I advise clients on interview strategies, often with very positive outcomes. But talking about something and doing something yourself can be two very different things.
So, what happens when a career coach finds themselves on the other side of the table?
This past summer, a professional acquaintance of mine posted a part-time, contract career advising position up at a local university. Having heard about the progressive work this careers centre was doing, I decided to apply.
As any good job seeker would do, I created a targeted resume and cover letter. I then messaged my contact on LinkedIn to let him know that I had applied.
I didn’t hear anything for a while. Just at the point when I wasn’t sure that I was going to get a callback, I got one. Whoo hoo!
My next task was interview preparation. I know that stress can mess with my mind and reactions during interviews, thus making preparation critical for me.
1. Question Brainstorming: I brainstormed as many interview questions as I could think of including this critical question. I knew this team valued theory and practice so I created some questions for that. I then wrote out responses for each answer.
2. Practice: I had to take my own advice – I advocate for clients to record themselves answering interview questions. So as awkward as it was, I video-recorded my responses. I then listened to my answers to ensure they were complete while also catching any annoying verbal habits (Apparently, I often start my answers with "So" or make this weird clicking sound) or poor ways of explaining information.
3. Research: I did as much research as I could about the department. I looked through the website and their blog. I reached out to current employees.
My Interview Day
1. Logistics: I researched where to park ahead of time and I knew which building I had to go to. It took longer to get to the building than I expected so I was glad that I gave myself lots of extra time.
2. Timing: In the past, I have shown up ridiculously early to interviews. This time, I practiced restraint. I waited in another part of the university until closer to my interview time and arrived in the Career Centre only 10 minutes ahead of the interview time. (Tip: Employers don’t always know what to do with candidates who arrive extra early.)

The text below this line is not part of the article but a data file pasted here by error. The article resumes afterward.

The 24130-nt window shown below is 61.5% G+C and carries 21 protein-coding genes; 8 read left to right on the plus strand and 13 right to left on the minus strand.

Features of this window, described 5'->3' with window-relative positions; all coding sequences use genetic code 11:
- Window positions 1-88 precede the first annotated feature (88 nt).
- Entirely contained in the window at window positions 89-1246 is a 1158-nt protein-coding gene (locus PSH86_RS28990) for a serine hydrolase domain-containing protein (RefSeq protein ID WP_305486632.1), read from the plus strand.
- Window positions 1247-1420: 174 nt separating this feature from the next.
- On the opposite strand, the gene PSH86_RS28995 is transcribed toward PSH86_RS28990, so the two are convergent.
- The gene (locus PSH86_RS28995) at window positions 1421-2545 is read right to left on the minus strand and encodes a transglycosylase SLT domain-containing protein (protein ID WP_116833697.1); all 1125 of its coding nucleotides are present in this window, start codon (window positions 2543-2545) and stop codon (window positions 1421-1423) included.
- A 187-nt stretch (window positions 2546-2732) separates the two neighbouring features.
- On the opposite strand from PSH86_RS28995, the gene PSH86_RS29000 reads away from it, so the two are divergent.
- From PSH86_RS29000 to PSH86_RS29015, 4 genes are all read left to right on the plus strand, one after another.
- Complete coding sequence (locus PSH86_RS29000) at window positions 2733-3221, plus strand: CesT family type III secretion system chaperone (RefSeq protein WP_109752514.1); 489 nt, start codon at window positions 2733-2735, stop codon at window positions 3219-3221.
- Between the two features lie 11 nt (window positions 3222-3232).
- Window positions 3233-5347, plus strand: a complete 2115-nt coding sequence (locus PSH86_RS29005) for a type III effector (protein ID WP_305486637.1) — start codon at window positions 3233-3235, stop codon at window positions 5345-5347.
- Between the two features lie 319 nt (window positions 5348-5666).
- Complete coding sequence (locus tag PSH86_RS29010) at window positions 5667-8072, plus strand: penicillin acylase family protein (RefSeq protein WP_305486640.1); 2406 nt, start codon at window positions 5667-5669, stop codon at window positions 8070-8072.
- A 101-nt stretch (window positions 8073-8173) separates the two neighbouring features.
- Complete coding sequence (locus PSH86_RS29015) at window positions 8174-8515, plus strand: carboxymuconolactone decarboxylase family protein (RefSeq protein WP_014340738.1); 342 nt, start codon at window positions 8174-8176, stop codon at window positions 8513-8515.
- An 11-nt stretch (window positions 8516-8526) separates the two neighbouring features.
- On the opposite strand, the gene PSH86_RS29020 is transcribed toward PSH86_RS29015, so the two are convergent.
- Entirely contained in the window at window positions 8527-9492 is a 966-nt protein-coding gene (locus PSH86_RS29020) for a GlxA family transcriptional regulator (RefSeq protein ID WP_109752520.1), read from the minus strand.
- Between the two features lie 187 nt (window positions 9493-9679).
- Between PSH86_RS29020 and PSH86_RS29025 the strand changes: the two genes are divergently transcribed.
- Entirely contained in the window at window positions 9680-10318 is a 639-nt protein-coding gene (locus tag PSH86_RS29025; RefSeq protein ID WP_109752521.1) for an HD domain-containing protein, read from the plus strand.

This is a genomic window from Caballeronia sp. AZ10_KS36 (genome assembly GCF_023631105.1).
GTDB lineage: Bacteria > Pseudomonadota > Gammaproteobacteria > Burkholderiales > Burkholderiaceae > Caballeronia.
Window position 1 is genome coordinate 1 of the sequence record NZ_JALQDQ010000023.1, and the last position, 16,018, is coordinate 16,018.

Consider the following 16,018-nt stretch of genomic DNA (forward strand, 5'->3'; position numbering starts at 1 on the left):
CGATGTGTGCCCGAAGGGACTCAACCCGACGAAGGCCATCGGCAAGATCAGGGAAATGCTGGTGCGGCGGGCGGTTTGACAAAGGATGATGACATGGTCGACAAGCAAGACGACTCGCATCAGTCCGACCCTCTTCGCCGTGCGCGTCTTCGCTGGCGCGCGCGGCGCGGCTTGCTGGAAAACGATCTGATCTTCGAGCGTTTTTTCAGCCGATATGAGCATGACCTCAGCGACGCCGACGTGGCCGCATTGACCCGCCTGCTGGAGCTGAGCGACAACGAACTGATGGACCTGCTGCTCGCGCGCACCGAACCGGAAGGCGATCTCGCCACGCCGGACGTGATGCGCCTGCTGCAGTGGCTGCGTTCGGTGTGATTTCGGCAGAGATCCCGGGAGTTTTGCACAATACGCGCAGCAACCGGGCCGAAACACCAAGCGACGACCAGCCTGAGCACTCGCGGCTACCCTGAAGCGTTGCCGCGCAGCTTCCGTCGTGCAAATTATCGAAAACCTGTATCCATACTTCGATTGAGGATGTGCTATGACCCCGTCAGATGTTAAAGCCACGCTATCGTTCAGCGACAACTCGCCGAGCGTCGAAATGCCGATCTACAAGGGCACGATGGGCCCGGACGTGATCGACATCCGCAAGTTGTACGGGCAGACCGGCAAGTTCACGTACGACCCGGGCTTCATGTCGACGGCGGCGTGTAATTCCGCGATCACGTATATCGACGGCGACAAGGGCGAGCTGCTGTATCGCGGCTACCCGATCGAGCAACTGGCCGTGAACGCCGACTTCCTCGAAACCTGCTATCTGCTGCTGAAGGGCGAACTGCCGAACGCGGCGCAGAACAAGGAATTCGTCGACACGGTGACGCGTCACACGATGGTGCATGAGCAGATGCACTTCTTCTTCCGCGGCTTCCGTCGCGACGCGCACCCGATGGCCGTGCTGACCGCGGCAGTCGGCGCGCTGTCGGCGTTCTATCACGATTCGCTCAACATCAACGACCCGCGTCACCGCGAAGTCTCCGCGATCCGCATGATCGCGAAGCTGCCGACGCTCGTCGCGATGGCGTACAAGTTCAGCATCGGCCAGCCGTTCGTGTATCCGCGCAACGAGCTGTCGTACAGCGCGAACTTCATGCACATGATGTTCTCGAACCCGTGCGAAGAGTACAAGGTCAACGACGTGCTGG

My interviewers, Tony and Deanne, made me feel comfortable. They cracked a few jokes which broke the ice. As Tony and Deanne asked me the interview questions, I felt mostly prepared. But for two questions, I felt that I could have had stronger answers.
One of the questions was related to what career theories and student development theories I use in my work. Initially, I panicked as I didn’t know anything about student development theory. But I took a deep breath and realized that I could focus on what I did know instead.
I bit back my honest tendency to point out my deficiencies (can anyone else relate to that?) and instead spoke about all the career theory that I integrate into my work.
Secondly, I was asked to share about a time that I facilitated a workshop. Launching into my explanation, I forgot to clearly wrap up my story with what the outcome or result was. Thankfully, Deanne was gracious enough to prompt me by asking a clarifying question.
I prepared several of my own questions for the end of the interview, but only asked two. In previous interview settings, I had gone overboard with asking questions so I wanted to ensure that I got good information without over-burdening the interviewers.
After the Interview
My goal for the interview was to provide great responses but to show up as my authentic self. I wanted to ensure that if I was offered the job, I would be a fit within the team.
After the interview, I reflected on my responses, wishing that I had added this or not said that. But there was nothing so egregious that I felt that I needed to offer additional clarification.
Within 24-hours, I sent a thank you email, outlining my enthusiasm for the work along with my references.
Then I waited. Tony was great at keeping me in the loop regarding their progress. My references also kept me updated on when they received reference calls. (Tip: Ask your references to let you know when they get a call.)
Finally, I got the call, offering me the position! Working as a Career Educator for the past few months, I’m delighted with my decision to join this team.
Kristin Vandegriend is a career strategist and Certified Resume Strategist who helps her clients find direction and communicate their value! Her company, Career Story, has helped many people connect to work. You can reach her at email@example.com